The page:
Environment

Environment

Environment

Climate and Environmental changes affect population trends, economic development, tourism, health (especially the health of children), food resources, temperature extremes, air quality, water quality and weather disasters like hurricanes, floods and sea level rise.  

Focus:

  • To promote governmental accountability and transparency regarding our precious, fragile Florida environment.

Chair: Lorraine Zimmerman (plzimm@bellsouth.net, 561-241-3264)

Meetings: The 4th Thursday of the month at 5:30 pm.

Location: The Summit Library in WPB,  3650 Summit Blvd, WPB 33406…

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Sea Level Rise

LEARNING TO LIVE WITH WATER:

SEA LEVEL RISE

By Kathy Panko, Environmental Issues Group

The seas around Florida have been rising for eons.  How quickly they rise over the next 100 years will pose a host of challenges for the state and reshape Florida in the years to come.  Timing is everything.

Historical Perspective

Florida has 18,000 years of experience with sea-level rise.  At the peak of the last glacial cycle, when seas were far lower, you could hike south from the site of present-day Tampa to Key West.  The beach sat 100 miles to the west of present-day Fort Myers.  Florida’s experience since the peak of the Ice Age shows unequivocally that the sea has been rising ever since that hike was possible.  The bulk of the …

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One Planet Summit

one planet summitBy Kathy Panko, Environmental Issues Group

Two years after the historic Paris Agreement on climate, more than 50 heads of state, as well as environment ministers, regional leaders, and bank and finance executives met in Paris on December 12, 2017, to finance global efforts to meet the goals of the agreement.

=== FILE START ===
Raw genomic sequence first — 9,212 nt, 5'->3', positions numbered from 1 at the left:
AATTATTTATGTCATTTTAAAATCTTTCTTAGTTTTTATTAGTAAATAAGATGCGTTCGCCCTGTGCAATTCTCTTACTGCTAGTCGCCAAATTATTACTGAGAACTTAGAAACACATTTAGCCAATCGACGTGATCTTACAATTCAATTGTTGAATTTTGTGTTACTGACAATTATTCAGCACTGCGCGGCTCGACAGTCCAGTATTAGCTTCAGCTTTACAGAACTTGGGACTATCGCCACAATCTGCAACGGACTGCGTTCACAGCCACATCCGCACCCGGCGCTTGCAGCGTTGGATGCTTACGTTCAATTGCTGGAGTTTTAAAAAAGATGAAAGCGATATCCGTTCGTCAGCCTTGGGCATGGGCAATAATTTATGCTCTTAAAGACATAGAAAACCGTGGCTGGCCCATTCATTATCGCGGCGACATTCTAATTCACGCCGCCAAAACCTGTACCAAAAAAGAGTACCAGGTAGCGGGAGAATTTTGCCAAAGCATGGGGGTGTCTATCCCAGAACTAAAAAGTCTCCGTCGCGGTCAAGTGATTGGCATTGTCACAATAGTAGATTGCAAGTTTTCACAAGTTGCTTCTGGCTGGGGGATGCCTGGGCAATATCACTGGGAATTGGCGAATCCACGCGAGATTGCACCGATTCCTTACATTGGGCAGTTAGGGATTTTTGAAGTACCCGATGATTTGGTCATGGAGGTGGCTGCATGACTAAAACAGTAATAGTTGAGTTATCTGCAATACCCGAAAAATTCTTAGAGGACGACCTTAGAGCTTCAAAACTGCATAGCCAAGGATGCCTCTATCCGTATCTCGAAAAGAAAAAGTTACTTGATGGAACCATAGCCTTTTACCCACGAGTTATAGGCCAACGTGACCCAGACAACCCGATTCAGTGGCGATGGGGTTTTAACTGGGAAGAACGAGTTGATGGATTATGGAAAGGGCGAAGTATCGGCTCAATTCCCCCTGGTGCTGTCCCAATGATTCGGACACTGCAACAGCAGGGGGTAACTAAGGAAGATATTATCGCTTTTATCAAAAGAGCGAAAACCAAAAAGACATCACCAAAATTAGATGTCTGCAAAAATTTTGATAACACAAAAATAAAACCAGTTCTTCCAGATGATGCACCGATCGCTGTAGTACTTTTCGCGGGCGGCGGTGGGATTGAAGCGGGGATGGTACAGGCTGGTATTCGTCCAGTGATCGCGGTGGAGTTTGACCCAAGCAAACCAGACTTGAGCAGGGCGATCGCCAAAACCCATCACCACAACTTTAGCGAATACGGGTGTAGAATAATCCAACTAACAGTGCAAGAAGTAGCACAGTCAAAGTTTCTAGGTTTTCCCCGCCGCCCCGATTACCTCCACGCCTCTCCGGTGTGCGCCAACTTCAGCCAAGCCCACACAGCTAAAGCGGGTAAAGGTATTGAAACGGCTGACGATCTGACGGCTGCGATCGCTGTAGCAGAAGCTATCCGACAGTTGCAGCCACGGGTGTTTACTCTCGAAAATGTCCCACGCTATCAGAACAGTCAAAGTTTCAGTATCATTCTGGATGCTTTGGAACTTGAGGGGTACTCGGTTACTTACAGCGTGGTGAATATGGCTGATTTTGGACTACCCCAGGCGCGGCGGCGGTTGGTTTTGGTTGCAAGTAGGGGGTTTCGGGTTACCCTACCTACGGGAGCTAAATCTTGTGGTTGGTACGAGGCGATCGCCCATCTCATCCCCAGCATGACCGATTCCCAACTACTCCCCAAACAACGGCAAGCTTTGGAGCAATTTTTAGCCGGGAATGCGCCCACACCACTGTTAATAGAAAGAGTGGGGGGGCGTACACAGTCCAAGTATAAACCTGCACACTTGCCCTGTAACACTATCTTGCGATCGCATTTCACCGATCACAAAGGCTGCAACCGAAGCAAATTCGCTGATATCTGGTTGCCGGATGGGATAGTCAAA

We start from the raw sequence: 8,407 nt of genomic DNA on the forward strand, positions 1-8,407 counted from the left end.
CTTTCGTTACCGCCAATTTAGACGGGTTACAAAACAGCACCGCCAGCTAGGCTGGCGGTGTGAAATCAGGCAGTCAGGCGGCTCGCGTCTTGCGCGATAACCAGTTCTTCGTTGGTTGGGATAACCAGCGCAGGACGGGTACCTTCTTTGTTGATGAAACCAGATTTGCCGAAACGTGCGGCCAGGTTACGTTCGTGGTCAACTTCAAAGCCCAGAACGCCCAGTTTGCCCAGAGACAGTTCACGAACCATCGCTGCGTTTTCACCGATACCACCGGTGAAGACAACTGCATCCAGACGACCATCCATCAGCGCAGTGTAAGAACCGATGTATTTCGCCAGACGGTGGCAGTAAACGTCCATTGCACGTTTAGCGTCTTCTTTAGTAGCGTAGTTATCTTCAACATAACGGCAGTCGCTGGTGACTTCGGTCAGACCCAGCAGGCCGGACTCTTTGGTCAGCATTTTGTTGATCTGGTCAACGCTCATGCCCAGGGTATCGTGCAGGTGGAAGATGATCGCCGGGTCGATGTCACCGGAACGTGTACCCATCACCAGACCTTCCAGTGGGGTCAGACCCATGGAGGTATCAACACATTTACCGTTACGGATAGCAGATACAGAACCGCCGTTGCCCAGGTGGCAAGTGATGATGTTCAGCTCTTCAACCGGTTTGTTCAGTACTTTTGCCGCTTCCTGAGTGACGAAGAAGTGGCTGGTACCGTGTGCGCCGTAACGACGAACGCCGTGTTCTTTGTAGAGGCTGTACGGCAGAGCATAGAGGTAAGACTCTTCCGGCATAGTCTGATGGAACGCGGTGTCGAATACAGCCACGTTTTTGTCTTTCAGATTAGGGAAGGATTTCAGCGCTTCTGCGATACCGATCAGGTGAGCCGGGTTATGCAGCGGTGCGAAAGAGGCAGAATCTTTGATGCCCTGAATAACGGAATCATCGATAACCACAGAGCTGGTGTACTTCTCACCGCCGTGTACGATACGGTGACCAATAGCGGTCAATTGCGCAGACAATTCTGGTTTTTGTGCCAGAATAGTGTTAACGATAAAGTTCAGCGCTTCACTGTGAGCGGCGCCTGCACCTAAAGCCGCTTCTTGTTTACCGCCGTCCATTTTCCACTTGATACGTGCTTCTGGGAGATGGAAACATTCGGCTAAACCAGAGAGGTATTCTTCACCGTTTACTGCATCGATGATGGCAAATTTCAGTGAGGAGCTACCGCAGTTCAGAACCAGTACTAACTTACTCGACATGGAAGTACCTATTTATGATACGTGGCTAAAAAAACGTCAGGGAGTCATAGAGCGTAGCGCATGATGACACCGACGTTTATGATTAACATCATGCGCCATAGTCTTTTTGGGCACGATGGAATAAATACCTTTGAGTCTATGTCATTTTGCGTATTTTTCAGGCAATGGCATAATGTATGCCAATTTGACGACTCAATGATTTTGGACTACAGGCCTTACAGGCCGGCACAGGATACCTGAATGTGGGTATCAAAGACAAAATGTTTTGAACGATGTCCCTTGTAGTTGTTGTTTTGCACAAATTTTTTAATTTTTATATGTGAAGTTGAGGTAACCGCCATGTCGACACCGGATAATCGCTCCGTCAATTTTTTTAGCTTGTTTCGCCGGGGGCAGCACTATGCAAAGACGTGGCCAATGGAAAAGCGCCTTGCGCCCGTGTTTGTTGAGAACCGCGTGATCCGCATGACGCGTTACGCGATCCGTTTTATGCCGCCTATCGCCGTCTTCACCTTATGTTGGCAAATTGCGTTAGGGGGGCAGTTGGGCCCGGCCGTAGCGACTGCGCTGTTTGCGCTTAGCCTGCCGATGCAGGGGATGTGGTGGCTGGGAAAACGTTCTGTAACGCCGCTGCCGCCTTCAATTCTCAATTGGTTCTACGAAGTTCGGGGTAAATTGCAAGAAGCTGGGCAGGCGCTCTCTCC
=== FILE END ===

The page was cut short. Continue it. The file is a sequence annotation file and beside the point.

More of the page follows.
Melting Polar Ice Caps

Temperatures below freezing (0 degrees Celsius/32 degrees Fahrenheit) are required to curtail further melting of the Polar Ice Caps.  Current global temperatures are rising at an alarming accelerated rate above freezing.  The Paris Agreement’s main goal is to keep a global temperature rise this century to less than 2 degrees C (35.6 degrees F) above pre-industrial levels and to limit the temperature increase to 1.5 degrees C (34.7 degrees F), if possible.  France,

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Lake Okeechobee Dike Repair

By Kathy Panko, Environmental Issues Group

 

Lake OkeechobeeLake Okeechobee is the second-largest natural freshwater lake in the continental United States, covering 730 square miles. It was built in the 1930’s using sand, rocks, limestone, clay and peat that came from local dredging.  The federally operated Herbert Hoover Dike that surrounds the lake requires significant reinvestment that commenced in 2001, but yet remains in desperate need of repair.

For the thousands of Floridians who live in the shadow of the 80-year old dike, there is always a fear that the earthen barrier might fail.  If the dike were built today, better material would be used and it would be packed tighter.

The Army Corps of Engineers oversees the Herbert Hoover Dike.  After Hurricane Irma caused a 3.5 foot

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Florida Citrus & Irma

FLORIDA CITRUS GETS GUT-PUNCH FROM IRMA

By Kathy Panko, Environmental Issues Group

florida citrusHurricane Irma blew through Florida’s citrus crops on September 10th, littering the ground with the precious fruit and flooding the fields for days.  Irma arrived just weeks before the start of the grapefruit and orange harvests.  It may not be until the end of the season – March for grapefruits and May for oranges – before citrus farmers know the full impact of Irma’s destruction.  While most of us in Palm Beach County are getting back to normalcy, it’s a new normal for Florida’s agricultural industry.

The double whammy of wind and torrential rain is something that Florida citrus farmers never previously experienced.  Florida’s orange crop is expected to drop 21% (a 71 year

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Sierra Club Recycled Materials Fashion Show